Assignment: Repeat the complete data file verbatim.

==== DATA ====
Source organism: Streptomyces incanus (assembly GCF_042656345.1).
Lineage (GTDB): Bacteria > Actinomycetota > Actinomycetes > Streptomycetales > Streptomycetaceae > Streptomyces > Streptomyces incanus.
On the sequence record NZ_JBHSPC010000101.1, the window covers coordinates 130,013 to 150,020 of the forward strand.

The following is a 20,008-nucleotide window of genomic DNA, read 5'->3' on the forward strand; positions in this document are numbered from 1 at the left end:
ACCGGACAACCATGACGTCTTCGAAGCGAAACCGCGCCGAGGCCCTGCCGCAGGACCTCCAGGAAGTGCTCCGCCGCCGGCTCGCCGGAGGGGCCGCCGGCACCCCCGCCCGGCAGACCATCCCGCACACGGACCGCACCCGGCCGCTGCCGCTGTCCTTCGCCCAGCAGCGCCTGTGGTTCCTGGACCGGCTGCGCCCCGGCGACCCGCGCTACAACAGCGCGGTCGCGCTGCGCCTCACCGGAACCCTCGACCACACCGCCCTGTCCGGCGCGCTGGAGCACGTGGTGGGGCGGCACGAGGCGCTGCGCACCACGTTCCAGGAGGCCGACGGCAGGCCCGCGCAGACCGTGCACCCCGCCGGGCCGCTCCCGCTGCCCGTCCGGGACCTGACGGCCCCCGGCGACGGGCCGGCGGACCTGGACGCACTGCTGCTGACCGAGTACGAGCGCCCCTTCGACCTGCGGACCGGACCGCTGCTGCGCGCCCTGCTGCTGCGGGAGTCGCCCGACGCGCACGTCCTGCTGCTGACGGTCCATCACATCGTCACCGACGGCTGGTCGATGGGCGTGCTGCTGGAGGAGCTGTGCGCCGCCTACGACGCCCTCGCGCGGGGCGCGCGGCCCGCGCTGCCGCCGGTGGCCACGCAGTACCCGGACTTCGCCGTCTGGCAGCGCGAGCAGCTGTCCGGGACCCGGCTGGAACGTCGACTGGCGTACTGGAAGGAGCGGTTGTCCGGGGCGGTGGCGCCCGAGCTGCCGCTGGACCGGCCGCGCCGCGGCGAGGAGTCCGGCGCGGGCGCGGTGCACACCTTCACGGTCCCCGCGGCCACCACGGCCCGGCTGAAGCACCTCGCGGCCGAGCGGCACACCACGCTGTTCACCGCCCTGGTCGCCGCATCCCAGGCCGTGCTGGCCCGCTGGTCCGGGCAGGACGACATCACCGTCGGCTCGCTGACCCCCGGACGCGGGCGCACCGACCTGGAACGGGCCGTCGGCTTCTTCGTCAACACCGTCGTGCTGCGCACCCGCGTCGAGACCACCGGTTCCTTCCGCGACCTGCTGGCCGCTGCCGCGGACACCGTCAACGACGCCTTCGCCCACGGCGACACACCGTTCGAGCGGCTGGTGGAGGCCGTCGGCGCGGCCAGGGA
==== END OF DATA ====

Source organism: Streptomyces incanus (assembly GCF_042656345.1).
Lineage (GTDB): Bacteria > Actinomycetota > Actinomycetes > Streptomycetales > Streptomycetaceae > Streptomyces > Streptomyces incanus.
On the sequence record NZ_JBHSPC010000101.1, the window covers coordinates 130,013 to 150,020 of the forward strand.

The following is a 20,008-nucleotide window of genomic DNA, read 5'->3' on the forward strand; positions in this document are numbered from 1 at the left end:
ACCGGACAACCATGACGTCTTCGAAGCGAAACCGCGCCGAGGCCCTGCCGCAGGACCTCCAGGAAGTGCTCCGCCGCCGGCTCGCCGGAGGGGCCGCCGGCACCCCCGCCCGGCAGACCATCCCGCACACGGACCGCACCCGGCCGCTGCCGCTGTCCTTCGCCCAGCAGCGCCTGTGGTTCCTGGACCGGCTGCGCCCCGGCGACCCGCGCTACAACAGCGCGGTCGCGCTGCGCCTCACCGGAACCCTCGACCACACCGCCCTGTCCGGCGCGCTGGAGCACGTGGTGGGGCGGCACGAGGCGCTGCGCACCACGTTCCAGGAGGCCGACGGCAGGCCCGCGCAGACCGTGCACCCCGCCGGGCCGCTCCCGCTGCCCGTCCGGGACCTGACGGCCCCCGGCGACGGGCCGGCGGACCTGGACGCACTGCTGCTGACCGAGTACGAGCGCCCCTTCGACCTGCGGACCGGACCGCTGCTGCGCGCCCTGCTGCTGCGGGAGTCGCCCGACGCGCACGTCCTGCTGCTGACGGTCCATCACATCGTCACCGACGGCTGGTCGATGGGCGTGCTGCTGGAGGAGCTGTGCGCCGCCTACGACGCCCTCGCGCGGGGCGCGCGGCCCGCGCTGCCGCCGGTGGCCACGCAGTACCCGGACTTCGCCGTCTGGCAGCGCGAGCAGCTGTCCGGGACCCGGCTGGAACGTCGACTGGCGTACTGGAAGGAGCGGTTGTCCGGGGCGGTGGCGCCCGAGCTGCCGCTGGACCGGCCGCGCCGCGGCGAGGAGTCCGGCGCGGGCGCGGTGCACACCTTCACGGTCCCCGCGGCCACCACGGCCCGGCTGAAGCACCTCGCGGCCGAGCGGCACACCACGCTGTTCACCGCCCTGGTCGCCGCATCCCAGGCCGTGCTGGCCCGCTGGTCCGGGCAGGACGACATCACCGTCGGCTCGCTGACCCCCGGACGCGGGCGCACCGACCTGGAACGGGCCGTCGGCTTCTTCGTCAACACCGTCGTGCTGCGCACCCGCGTCGAGACCACCGGTTCCTTCCGCGACCTGCTGGCCGCTGCCGCGGACACCGTCAACGACGCCTTCGCCCACGGCGACACACCGTTCGAGCGGCTGGTGGAGGCCGTCGGCGCGGCCAGGGA